Sectoral guide: Climate information & early warning systems
Between 1970 and 2019, 79% of disasters worldwide were caused by weather, water, and climate-related hazards. These disasters accounted for 56% of deaths and 75% of reported economic losses associated with natural hazard events. The situation is particularly acute in Small Island Developing States (SIDS) and Least Developed Countries (LDCs).
The intensity and frequency of climate-related disasters are projected to increase as climate change gathers pace, thus presenting a significant risk to achieving the UNFCCC and its Paris Agreement and Sustainable Development Goals. Transformation can be achieved by scaling up investment in fit-for-purpose Climate Information Services (ClS) and impact-based Multi-hazard Early Warning Systems (MHEWS) to support well-informed, science-based decision-making. Given the significant cost-benefit ratio and the potential for averting and minimising disaster risk, there is growing interest and demand for GCF to expand these services, particularly in developing countries most vulnerable to the impacts of extreme weather and climate, and to related compound events.
Paradigm shift can be achieved through adaptation and mitigation approaches that invest systematically in the value chain of CIS, MHEWS and early action capacity. Three distinct paradigm-shifting pathways can deliver significant and paradigm shifting impact: (1) strengthening climate information services, (2) promoting impact-based MHEWS and early action, and (3) improving Climate Information and Early Warning Systems (CIEWS) for investment and financial decisions. GCF is uniquely placed to unlock the barriers to the CIEWS market in developing countries by supporting governments to de-risk the environment and provide the incentives to crowd in private sector investments. Since a significant and growing component of CIEWS is Information and Communication Technologies (ICT) services, GCF leverages the ICT revolution – increasing efficiency and decreasing acquisition cost – to transform the CIEWS landscape in developing countries.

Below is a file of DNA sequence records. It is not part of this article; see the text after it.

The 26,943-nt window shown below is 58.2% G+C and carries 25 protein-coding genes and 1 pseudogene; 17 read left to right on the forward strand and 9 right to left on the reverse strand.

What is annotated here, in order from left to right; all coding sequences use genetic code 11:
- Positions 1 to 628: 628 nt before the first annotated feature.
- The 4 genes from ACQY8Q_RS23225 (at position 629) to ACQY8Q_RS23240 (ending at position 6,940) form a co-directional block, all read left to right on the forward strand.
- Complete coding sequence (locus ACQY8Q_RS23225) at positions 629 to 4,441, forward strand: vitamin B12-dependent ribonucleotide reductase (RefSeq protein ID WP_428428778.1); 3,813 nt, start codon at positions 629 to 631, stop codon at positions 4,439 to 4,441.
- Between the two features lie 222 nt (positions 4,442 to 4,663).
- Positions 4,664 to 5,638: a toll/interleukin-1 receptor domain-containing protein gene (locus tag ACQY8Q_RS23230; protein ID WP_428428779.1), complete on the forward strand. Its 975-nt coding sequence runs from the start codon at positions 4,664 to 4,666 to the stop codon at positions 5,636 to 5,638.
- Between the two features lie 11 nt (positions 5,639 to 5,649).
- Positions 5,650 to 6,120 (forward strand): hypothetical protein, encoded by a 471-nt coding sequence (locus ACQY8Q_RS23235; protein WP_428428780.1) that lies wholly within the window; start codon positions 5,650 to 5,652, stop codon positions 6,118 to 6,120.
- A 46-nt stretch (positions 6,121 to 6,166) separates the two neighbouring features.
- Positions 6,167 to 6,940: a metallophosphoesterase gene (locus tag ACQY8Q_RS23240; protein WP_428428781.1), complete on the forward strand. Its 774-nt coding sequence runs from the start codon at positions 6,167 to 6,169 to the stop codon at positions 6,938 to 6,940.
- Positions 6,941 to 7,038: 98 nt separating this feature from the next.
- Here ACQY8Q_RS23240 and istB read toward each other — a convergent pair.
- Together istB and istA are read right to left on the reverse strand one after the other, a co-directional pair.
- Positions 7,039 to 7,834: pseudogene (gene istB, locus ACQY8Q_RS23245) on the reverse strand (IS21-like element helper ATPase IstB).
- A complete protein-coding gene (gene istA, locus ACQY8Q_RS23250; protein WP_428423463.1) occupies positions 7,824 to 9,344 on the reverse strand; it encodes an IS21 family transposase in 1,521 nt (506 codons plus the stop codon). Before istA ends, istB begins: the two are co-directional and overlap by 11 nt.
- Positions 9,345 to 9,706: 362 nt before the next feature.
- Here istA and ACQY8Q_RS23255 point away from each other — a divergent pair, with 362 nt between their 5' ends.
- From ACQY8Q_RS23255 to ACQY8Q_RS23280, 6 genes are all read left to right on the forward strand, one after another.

The sectoral guide draft was released for consultation between May 2022 and August 2022. The Secretariat received more than 290 suggestions and recommendations which are addressed in the current version of the guide. The sectoral guide will be submitted to the GCF Board for its consideration in 2022. In the meantime, GCF remains open to further feedback on this draft. For further inquiries please contact us via: [email protected].